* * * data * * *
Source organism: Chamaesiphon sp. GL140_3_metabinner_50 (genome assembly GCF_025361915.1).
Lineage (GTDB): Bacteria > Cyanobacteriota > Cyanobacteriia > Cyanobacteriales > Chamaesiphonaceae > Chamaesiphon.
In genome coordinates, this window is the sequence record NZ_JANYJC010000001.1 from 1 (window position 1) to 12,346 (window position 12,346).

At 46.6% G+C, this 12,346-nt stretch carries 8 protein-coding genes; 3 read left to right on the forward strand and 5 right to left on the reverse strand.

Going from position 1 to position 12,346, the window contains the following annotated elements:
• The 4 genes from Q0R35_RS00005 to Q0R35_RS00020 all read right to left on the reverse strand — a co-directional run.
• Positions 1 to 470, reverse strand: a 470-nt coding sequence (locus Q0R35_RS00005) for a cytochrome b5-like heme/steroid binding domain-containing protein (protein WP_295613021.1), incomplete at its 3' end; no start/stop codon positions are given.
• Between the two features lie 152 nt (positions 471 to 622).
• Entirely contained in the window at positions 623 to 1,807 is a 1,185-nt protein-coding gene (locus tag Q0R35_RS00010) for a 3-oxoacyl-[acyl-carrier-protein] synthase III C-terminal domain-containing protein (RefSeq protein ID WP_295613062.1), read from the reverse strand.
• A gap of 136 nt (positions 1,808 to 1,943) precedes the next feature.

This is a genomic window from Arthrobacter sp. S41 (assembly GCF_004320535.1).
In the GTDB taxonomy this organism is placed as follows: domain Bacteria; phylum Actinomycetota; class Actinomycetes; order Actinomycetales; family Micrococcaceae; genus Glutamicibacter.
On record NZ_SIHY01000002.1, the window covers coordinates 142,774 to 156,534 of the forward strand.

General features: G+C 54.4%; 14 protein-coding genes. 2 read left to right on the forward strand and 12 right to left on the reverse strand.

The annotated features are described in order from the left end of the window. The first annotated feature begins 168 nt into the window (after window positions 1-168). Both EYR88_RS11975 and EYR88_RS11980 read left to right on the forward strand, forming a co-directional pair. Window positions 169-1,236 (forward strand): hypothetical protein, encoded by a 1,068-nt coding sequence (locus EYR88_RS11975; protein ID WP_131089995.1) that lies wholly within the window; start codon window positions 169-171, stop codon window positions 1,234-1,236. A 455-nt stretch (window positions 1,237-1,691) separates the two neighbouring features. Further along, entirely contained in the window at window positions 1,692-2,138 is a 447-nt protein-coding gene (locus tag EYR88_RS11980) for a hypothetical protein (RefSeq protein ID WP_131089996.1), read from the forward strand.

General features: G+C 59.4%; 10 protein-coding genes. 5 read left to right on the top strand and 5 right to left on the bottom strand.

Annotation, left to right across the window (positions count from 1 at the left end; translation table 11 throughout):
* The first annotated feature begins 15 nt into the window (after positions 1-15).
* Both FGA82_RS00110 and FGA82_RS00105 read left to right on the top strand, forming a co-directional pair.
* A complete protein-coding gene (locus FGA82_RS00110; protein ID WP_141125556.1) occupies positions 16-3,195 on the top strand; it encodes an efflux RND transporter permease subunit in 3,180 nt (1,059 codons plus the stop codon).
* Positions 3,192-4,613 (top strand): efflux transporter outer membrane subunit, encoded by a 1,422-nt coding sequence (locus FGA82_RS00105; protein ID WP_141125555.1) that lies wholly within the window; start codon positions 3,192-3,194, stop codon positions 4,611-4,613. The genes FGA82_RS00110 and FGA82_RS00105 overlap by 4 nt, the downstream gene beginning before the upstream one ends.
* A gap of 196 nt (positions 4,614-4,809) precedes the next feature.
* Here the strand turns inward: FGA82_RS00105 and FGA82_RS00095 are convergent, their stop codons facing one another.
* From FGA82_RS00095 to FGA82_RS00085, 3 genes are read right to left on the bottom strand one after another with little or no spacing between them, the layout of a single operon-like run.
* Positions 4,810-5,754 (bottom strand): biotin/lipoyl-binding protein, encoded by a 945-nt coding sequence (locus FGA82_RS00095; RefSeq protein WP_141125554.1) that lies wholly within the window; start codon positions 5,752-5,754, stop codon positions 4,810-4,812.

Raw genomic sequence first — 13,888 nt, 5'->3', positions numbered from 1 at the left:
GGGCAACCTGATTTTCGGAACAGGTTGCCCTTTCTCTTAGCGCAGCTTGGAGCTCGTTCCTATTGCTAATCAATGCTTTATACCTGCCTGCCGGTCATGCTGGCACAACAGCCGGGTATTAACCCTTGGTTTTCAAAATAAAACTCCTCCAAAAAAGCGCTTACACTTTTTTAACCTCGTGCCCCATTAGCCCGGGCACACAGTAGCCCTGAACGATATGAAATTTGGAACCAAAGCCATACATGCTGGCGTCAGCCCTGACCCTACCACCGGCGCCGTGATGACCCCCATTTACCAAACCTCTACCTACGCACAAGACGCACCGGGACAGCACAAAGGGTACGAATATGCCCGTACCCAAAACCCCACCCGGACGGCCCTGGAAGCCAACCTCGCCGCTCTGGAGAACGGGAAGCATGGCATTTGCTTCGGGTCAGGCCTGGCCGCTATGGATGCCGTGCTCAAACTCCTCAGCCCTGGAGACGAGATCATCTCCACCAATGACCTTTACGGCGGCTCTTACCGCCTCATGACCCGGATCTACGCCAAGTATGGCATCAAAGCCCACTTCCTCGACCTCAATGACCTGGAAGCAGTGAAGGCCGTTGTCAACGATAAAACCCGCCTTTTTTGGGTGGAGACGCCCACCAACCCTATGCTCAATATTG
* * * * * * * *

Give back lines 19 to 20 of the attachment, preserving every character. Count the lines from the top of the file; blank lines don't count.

* Both FGA82_RS00110 and FGA82_RS00105 read left to right on the top strand, forming a co-directional pair.
* A complete protein-coding gene (locus FGA82_RS00110; protein ID WP_141125556.1) occupies positions 16-3,195 on the top strand; it encodes an efflux RND transporter permease subunit in 3,180 nt (1,059 codons plus the stop codon).